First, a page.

CHP (combined heat and power) units for local power generation have been around for years. Its success has been hampered by the fact that most households have their own heating system. Another issue: most CHP units are large enough for several homes and therefore require some kind of cooperative venture to implement. A CHP unit small enough for a single household might prove successful.
One leading CHP maker, the United Kingdom’s Microgen, designed a Stirling engine small enough to be built into a residential boiler, which has not been done before. This is being utilized by Dutch natural gas provider Gasunie, which is cooperating with boiler manufacturer Remeha (part of De Dietrich Remeha Group) and Microgen to design an integrated solution suitable for Dutch users.
“We want to design a unit that is compatible with existing installations,” explains Marco Bijkerk, product manager, Sustainable Systems for Remeha. “Most components are available, but no one integrated them all into a good residential appliance. It needs to be a combi boiler. Of course the control unit has to be redesigned to make the Stirling module and the traditional components work together.”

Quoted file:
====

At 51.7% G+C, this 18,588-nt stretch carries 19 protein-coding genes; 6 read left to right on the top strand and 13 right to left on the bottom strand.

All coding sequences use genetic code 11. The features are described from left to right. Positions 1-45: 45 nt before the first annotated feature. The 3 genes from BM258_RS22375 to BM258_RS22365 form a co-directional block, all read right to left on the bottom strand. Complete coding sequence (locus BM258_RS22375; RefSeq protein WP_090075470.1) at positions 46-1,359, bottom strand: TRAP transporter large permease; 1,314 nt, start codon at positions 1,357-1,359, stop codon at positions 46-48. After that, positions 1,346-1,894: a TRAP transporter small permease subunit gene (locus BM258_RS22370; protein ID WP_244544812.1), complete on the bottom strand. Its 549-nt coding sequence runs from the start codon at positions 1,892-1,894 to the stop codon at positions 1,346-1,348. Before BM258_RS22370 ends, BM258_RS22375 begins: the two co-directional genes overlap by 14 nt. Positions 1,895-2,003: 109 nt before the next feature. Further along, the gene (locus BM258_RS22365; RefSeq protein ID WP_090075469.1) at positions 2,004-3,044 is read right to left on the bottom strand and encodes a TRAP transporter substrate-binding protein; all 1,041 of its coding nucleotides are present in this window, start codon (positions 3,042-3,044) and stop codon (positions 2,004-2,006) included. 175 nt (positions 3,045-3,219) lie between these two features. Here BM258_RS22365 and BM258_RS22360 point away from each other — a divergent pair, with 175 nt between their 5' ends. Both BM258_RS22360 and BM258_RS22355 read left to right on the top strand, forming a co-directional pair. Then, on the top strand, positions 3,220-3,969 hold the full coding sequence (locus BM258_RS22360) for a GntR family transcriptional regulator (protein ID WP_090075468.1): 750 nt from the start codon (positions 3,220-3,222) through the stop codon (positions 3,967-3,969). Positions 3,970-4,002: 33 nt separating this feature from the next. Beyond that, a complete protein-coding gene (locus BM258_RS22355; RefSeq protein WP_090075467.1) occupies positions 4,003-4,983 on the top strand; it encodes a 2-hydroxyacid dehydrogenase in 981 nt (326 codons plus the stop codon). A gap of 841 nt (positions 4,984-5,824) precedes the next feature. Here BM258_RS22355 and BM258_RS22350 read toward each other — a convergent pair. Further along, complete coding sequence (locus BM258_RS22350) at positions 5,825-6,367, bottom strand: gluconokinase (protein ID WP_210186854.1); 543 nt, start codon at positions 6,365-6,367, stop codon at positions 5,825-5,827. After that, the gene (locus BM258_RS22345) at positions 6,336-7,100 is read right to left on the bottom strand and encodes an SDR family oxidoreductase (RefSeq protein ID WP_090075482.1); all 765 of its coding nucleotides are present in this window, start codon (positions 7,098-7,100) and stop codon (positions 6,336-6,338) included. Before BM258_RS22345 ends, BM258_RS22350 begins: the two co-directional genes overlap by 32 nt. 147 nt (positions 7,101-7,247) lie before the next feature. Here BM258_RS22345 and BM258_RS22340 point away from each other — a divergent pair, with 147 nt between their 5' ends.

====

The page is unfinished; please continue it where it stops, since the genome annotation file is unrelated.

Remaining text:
One major hurdle in terms of implementing the system is the tariff for delivery of electricity back to the power grid. “It would be perfect if the price for power to and from the consumer would be the same,” Bijkerk tells APPLIANCE. “But then the power companies would need to be compensated as they cannot bear all the costs alone. So all parties in this project (including the government) are working on a viable business model.”
The venture expects to conduct large-scale field-testing of the units in late-2007, just before the winter cold sets in. “Actual introduction is then foreseen for 2008,” Bijkerk says. “We need this time, because everyone needs to be educated: the installers and the service organizations. Reliability of the product has to be proven.”
UK boiler manufacturer Baxi is joining forces with Microgen, targeting the UK market, and other manufacturers are said to be working on this technology.